Wednesday, November 24, 2021
By Xiomara Blanco, Eli A. Haddow, and Jason Wiese

Maps are more than visual representations of landscapes and geographic features; they’re also storytellers. Cartographers imprint their views of the world on the maps they make, leaving significant messages in tiny details. 

In this series of videos, The Historic New Orleans Collection’s Chief Curator Jason Wiese demystifies some of the museum’s most significant maps. Wiese curated the exhibition Cartographic Legacies: Historical Maps at the Williams Research Center and was a key contributor to THNOC’s landmark 2003 publication Charting Louisiana: Five Hundred Years of Maps

Together, the videos present stories that emerge from the lines of these documents, including sea monsters, a novel 19th-century invention, a foundational French chart that miraculously survived both fire and the ravages of time, and a two-sided look at the Battle of New Orleans. 

1. A (new) world of cartography 


The map "America," produced between 1606 and 1619, includes details like a Japanese ship, sea monsters, and an inset illustration of Indigenous people mixing an intoxicating beverage. Scenes like these were intended to increase the marketability of the map to European audiences who were fascinated with the Americas. 

2. Rolling down the river 


In the 1860s, two inventors came up with a nifty solution to fit a map of the entire Mississippi River into a traveler's pocket. The ribbon map included a hand-cranked spool that could wind the 12-foot-long canvas into a small carrying case. Wiese talks through the practicality of this artifact and how it stands out as a curious piece of 19th-century Americana. 

3. Copycat cartography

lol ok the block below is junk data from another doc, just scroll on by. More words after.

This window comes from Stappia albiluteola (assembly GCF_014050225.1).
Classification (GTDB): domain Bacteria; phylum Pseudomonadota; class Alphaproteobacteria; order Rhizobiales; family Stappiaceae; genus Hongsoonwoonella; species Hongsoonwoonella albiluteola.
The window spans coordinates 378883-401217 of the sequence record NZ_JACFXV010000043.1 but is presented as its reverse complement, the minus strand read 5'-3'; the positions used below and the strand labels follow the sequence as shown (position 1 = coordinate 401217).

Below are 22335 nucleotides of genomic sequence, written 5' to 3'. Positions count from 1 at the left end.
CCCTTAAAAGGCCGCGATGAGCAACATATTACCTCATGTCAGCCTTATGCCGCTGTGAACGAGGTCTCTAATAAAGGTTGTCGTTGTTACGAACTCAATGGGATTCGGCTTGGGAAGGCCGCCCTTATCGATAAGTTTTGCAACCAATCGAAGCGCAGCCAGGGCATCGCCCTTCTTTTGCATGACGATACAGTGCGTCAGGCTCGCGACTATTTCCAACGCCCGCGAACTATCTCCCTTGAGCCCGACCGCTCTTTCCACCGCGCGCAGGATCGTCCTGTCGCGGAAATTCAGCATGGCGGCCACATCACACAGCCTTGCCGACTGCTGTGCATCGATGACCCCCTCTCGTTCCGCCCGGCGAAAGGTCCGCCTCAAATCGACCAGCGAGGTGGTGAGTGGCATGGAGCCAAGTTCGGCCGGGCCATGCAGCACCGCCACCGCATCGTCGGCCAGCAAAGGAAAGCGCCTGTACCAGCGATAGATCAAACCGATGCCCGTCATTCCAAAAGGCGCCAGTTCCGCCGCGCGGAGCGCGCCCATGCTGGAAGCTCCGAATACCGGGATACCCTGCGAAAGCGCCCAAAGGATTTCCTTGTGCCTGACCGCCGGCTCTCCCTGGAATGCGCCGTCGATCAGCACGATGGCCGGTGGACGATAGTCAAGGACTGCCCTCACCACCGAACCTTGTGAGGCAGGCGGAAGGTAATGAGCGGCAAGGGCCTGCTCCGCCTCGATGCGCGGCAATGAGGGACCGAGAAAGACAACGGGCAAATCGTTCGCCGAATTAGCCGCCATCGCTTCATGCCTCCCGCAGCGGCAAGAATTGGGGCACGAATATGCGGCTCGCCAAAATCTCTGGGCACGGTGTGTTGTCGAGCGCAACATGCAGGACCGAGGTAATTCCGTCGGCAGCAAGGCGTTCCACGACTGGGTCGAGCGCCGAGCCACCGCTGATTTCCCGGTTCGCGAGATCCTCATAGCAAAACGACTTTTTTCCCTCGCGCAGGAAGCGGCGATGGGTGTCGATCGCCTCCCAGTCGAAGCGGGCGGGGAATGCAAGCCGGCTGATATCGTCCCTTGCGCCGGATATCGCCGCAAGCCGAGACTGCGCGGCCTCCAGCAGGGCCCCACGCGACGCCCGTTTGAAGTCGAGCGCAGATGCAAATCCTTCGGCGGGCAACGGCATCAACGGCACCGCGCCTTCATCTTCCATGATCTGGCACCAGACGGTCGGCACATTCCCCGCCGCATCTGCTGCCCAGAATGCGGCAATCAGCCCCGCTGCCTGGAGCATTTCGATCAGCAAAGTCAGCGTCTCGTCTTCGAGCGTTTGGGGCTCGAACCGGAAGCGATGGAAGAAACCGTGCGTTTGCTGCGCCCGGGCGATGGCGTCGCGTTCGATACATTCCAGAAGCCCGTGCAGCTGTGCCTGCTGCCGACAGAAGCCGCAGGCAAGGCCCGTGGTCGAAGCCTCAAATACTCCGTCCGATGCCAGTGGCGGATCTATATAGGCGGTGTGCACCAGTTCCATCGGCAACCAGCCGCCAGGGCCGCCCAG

More than 300 years ago, a French marine pilot spent months on a ship navigating the northern Gulf Coast, carefully charting the land and water features in a hand-drawn map. That very document went on to influence more than a century of western cartography. This video highlights this foundational document of French knowledge in the new world and reveals the story of an artifact, with its edges charred from a shipboard fire, that survived against all odds to the present day. 

4. Both sides of the battle 


In the weeks before British and American forces clashed in Louisiana in 1814 and ‘15, a British officer, disguised as a fisherman, was scouting a way for his fellow redcoats to capture New Orleans. In the ensuing series of engagements, John Peddie meticulously noted the movements and actions of both sides in the conflict, and his resulting map is a colorful account of the Battle of New Orleans. This map, paired with another manuscript sketch from the American perspective, gives insight into one of the most significant military victories in the history of the United States. 

For more on historic Louisiana maps, visit Cartographic Legacies at 410 Chartres Street.